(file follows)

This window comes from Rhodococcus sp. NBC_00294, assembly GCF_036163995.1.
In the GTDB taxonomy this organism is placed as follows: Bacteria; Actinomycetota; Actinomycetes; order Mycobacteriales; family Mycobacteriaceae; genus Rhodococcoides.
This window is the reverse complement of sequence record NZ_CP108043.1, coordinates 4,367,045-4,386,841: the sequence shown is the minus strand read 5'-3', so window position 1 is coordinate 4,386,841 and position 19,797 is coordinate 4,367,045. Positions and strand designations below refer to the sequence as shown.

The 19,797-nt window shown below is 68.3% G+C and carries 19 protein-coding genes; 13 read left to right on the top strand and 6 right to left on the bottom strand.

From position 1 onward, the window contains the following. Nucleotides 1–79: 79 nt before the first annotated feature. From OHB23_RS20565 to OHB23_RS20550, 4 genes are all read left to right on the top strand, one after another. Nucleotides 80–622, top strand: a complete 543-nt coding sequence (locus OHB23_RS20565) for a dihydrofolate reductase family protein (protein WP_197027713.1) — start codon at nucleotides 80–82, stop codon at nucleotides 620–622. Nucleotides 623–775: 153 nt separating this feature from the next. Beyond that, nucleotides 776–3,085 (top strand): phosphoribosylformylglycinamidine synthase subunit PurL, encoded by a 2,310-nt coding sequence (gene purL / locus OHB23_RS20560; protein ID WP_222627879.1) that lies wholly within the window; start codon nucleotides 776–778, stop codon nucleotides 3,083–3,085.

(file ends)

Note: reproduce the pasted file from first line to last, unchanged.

This window comes from Rhodococcus sp. NBC_00294, assembly GCF_036163995.1.
In the GTDB taxonomy this organism is placed as follows: Bacteria; Actinomycetota; Actinomycetes; order Mycobacteriales; family Mycobacteriaceae; genus Rhodococcoides.
This window is the reverse complement of sequence record NZ_CP108043.1, coordinates 4,367,045-4,386,841: the sequence shown is the minus strand read 5'-3', so window position 1 is coordinate 4,386,841 and position 19,797 is coordinate 4,367,045. Positions and strand designations below refer to the sequence as shown.

The 19,797-nt window shown below is 68.3% G+C and carries 19 protein-coding genes; 13 read left to right on the top strand and 6 right to left on the bottom strand.

From position 1 onward, the window contains the following. Nucleotides 1–79: 79 nt before the first annotated feature. From OHB23_RS20565 to OHB23_RS20550, 4 genes are all read left to right on the top strand, one after another. Nucleotides 80–622, top strand: a complete 543-nt coding sequence (locus OHB23_RS20565) for a dihydrofolate reductase family protein (protein WP_197027713.1) — start codon at nucleotides 80–82, stop codon at nucleotides 620–622. Nucleotides 623–775: 153 nt separating this feature from the next. Beyond that, nucleotides 776–3,085 (top strand): phosphoribosylformylglycinamidine synthase subunit PurL, encoded by a 2,310-nt coding sequence (gene purL / locus OHB23_RS20560; protein ID WP_222627879.1) that lies wholly within the window; start codon nucleotides 776–778, stop codon nucleotides 3,083–3,085.